At least 96 people were killed and 2,000 missing Sunday after mudslides swept away homes and destroyed roads in northwestern China as the nation battled its worst flooding in a decade.
Rescuers clear up stones and mud on a road after a landslide destroyed a village of more than 300 families in Zhouqu County, Gannan Tibetan Autonomous Prefecture in Gansu Province, August 8, 2010. (Photo: Xinhua)
At least one village was buried entirely and deep rivers of sludge and rocks were hampering rescue efforts in the devastated region of Gansu province, where more than 20,000 people have been evacuated, state media said.
Authorities have sent nearly 3,000 soldiers and about 100 medics to help in search and rescue efforts after the landslides in the remote ethnically Tibetan region triggered by a deluge of rain late Saturday, reports said.
Premier Wen Jiabao was also travelling to the mountainous region, as both he and President Hu Jintao urged rescuers to spare no effort to save lives in the latest natural disaster to strike the country, the official Xinhua news agency said.
At least 50,000 people have been affected by floods which submerged half of Zhouqu county at one point, Xinhua said, citing Mao Shengwu, the head of the affected Gannan prefecture.
The landslides swept mud, houses, cars and other debris into a river running through the county, blocking the waterway and triggering flooding in the valley, the government said.
One village was buried as floodwaters reached as high as three storeys at one point, Xinhua said.
State television broadcast images of local residents walking through streets clogged with mud and debris and pictures of buildings swept off their foundations or destroyed by the mudslides and flooding.
Other images showed buildings and vehicles partly submerged by muddy water and soldiers frantically shovelling mud as they searched for the missing. Reports said more than 680 people had been rescued so far, including five who had been stranded on top of a building.
So far rescuers have not been able to use heavy machinery in the search due to the sludge and wreckage, relying instead on shovels and their bare hands to search for survivors, Xinhua said.
Reports said 76 people had also been injured.
Torrential rains that started Saturday had now stopped, reports said, but the local weather bureau has forecast more heavy rain in the upper reaches of the Bailong River on Tuesday and Wednesday.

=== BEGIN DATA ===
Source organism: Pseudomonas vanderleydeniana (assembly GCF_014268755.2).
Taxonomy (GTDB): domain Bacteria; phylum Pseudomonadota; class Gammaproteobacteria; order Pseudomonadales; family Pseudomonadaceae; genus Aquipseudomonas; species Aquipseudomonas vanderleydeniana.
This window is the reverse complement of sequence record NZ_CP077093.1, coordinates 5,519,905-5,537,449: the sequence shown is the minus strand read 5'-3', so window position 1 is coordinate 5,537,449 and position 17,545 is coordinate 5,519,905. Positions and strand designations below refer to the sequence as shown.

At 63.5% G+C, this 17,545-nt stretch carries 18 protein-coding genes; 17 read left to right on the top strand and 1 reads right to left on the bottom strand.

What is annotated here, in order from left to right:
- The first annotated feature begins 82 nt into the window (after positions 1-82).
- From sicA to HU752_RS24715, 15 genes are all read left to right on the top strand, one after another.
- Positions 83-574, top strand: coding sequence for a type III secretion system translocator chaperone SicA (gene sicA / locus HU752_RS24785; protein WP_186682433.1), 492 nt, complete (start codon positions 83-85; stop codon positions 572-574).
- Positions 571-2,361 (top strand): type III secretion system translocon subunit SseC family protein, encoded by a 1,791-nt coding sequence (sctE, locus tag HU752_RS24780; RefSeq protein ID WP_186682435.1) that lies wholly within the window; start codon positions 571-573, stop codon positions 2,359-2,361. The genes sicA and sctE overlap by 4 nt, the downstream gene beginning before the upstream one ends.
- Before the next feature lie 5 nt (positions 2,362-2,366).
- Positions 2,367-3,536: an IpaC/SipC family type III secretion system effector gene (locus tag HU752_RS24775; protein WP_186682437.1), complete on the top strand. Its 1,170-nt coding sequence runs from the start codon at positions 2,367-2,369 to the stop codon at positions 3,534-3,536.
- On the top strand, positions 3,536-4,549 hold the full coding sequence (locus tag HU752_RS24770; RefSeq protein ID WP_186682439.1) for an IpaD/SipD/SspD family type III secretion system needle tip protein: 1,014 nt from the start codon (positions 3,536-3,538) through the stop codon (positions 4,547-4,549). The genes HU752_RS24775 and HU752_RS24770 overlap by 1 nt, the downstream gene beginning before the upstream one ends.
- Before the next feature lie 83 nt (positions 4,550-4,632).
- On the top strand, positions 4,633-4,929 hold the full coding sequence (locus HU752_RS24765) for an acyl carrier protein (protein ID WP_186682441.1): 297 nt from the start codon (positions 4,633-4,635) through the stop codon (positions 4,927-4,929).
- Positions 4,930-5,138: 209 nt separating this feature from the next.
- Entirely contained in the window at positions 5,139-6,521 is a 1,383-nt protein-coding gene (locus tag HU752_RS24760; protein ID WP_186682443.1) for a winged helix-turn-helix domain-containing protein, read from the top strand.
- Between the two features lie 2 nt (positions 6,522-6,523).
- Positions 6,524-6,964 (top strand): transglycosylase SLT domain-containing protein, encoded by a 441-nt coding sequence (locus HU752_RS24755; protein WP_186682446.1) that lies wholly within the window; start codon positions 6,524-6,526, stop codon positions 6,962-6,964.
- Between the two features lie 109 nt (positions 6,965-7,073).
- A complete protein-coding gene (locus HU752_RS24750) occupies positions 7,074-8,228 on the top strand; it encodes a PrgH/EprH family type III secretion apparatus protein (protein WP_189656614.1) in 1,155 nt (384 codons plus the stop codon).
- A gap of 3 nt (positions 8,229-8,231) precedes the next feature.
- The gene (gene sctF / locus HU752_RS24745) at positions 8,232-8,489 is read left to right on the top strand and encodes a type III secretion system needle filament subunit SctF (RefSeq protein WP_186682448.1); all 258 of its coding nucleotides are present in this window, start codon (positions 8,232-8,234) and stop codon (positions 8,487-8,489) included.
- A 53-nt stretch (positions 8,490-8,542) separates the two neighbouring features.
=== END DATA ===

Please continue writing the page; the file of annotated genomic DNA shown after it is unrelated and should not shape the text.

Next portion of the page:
"The water of the Bailong River flowed into the county seat and many people were trapped," said Diemujiangteng, the head of Zhouqu county.
"Now the sludge has become the biggest problem to rescue operations. It's too thick to walk or drive through."
Some streets were covered with sludge as deep as one metre (three feet), Xinhua said.
As many as 300 houses were buried in the landslides which destroyed roads and bridges while telecommunications, water, electricity and transport links have been cut in the region, reports said.
"Someone said the fifth floor of my residential building has been submerged. People are busy looking for their family members and friends," local resident Li Tiankui was quoted by Xinhua as saying.
Floodwaters have receded by 40 centimetres after authorities used explosives to blast the debris blocking the river, China News Service and Xinhua said.
According to government figures issued before the latest disaster, the number of people killed or missing in devastating floods across China this year had risen to more than 2,100.
China's civil affairs ministry said Friday 1,454 people had died, another 669 were still missing and more than 12 million had been evacuated from their homes.
Large swathes of China have been hit by summer deluges that have triggered the worst floods in a decade, caused countless deadly landslides and swollen many large rivers to dangerous levels.
According to the ministry, 1.4 million homes have been destroyed by the floods that have also caused 275 billion yuan (41 billion dollars) in direct economic losses for the year.
China's northeast is the worst-hit area, with entire towns flooded and rivers bordering North Korea swollen to critical levels, prompting fears of deluges in both countries.
China has suspended shipping and tourist boat traffic on the Yalu River, which forms the border with North Korea, over fears of flooding.
In North Korea, floods had also washed away homes, roads, railways and farmland in the deeply impoverished nation, state media said, but gave no casualty figures.
In August 2007, the country's worst floods in a decade left at least 600 people dead or missing.